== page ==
Technically, whether an airport is a port of entry has little to do whether it is, in the eyes of the government, an international airport. For instance, as far as CBP
(US Customs & Borders Protection) is concerned, JFK
is a port of entry but not an international airport (seriously). All international airports are ports of entry, but not all port of entry airports are international airports.
A port of entry is an airport (or other point of entry) where CBP
will perform customs and immigration clearance. Ports of entries are divided in International Airports, Landings Rights Airports, Designated Airports and User Fee Airports.
An International Airport is an airport where international flights may land without prior permission from CBP
, but they nevertheless need to give advance notice of their arrival. There are 31 International Airports in the US, all of which have CBP
facilities and staff on site. 26point2 listed them in reply #2.
A Landings Right Airport is an airport where international flights need prior express consent from CBP
to land. I may be wrong, but I *think* commercial international scheduled flights may ask for a blanket permission on a per-flight basis for an extended period (a year?) instead of requesting permission to land for every flight every day. All other flights must request consent for each flight electronically, I believe at the same time as APIS is filed. Many Landing Rights Airports have CBP
facilities and staff on site, but not all do. JFK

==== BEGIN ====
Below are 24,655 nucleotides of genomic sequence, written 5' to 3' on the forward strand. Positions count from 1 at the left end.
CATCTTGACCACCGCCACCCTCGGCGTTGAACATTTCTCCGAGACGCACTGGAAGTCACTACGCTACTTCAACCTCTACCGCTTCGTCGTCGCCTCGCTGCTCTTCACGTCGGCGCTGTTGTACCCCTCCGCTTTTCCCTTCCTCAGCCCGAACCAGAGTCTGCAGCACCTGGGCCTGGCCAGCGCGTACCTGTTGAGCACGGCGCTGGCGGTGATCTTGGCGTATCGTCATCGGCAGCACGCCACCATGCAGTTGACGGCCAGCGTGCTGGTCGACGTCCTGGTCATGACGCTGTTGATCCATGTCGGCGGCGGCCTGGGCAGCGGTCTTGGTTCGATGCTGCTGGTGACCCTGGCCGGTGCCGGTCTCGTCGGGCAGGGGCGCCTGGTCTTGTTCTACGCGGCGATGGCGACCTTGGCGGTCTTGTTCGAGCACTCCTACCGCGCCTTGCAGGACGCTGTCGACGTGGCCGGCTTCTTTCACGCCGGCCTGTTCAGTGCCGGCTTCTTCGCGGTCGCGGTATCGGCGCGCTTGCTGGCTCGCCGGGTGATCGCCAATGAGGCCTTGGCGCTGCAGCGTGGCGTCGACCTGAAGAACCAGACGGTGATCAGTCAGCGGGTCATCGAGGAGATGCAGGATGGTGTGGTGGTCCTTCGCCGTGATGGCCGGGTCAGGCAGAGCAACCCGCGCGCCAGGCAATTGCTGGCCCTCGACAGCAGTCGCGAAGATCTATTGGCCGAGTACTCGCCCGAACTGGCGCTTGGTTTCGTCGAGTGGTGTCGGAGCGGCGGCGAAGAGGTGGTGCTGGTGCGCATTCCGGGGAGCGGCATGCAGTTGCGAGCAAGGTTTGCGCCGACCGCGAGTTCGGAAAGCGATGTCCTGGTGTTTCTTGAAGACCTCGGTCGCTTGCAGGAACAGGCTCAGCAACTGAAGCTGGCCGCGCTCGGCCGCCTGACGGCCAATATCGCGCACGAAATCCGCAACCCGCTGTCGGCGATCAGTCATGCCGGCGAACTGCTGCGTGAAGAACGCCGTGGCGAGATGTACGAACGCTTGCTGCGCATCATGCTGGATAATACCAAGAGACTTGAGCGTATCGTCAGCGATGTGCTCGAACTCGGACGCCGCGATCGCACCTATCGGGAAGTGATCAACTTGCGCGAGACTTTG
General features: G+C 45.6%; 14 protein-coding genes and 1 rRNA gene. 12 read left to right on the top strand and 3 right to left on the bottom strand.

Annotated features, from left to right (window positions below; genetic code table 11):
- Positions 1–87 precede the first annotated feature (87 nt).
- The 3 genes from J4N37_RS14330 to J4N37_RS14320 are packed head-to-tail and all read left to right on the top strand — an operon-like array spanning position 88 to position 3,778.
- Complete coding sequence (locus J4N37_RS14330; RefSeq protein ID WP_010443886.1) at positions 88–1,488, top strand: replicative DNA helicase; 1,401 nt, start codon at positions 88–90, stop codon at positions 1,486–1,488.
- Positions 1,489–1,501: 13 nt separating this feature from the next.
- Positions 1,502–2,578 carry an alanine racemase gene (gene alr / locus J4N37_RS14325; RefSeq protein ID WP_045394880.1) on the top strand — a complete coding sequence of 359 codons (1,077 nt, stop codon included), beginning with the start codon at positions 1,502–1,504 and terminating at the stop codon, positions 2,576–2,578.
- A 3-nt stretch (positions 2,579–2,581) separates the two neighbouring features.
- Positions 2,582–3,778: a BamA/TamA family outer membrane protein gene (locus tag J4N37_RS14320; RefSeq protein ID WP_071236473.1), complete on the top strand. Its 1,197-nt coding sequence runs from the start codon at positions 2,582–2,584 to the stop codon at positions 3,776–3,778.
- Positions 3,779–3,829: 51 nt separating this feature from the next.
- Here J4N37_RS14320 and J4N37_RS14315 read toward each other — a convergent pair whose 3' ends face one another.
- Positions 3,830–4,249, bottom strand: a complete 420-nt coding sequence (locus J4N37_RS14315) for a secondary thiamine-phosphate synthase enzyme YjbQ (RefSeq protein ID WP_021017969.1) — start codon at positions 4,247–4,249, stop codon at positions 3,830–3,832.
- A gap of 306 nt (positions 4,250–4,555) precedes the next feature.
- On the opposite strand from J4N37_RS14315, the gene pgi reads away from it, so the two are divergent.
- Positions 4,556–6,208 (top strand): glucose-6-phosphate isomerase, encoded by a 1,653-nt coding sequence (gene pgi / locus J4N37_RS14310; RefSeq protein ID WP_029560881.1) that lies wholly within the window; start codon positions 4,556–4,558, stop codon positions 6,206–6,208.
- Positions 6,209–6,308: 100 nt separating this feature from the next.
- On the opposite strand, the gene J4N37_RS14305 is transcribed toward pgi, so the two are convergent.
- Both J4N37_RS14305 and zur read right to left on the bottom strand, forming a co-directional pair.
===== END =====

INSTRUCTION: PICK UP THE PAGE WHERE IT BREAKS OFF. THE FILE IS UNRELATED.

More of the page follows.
is a Landing Rights Airport.
Designated Airports are airports located close to the border with Mexico or the Southern coastlines (California, Florida, Gulf states). If I understand/remember correctly the regulations governing their use, any aircraft not operating a commercial flight and entering US air space below 23,000 ft must land at the nearest Designated Airport for clearance, whatever their ultimate destination may be. Aircraft operators may apply for an exemption, but I don't know under what conditions they are granted. Commercial flights and aircraft flying over 23,000 ft may fly directly to an International Airport, a Landings Right Airport or a User Fee Airport, or an international destination.
User-Fee Airports are airports where CBP
estimates there is not enough traffic to provide clearance but agrees to do so nevertheless as long as someone else covers the cost. Most User-Fee Airports do not have CBP
facilities or staff on site, I believe. Permission to land must be obtained just like Landing Rights Airports.
The thinking behind not making airports such as JFK
an International Airport is that CBP
is busy enough handling commercial operations that they don't want private flights coming in willy-nilly. In fact, not one of the ten busiest airports, and only two of the twenty busiest airports (DTW
) are International Airports as far as CBP
[Edited 2011-06-08 12:16:09]
Recep Tayyip Erdoğan has no clothes.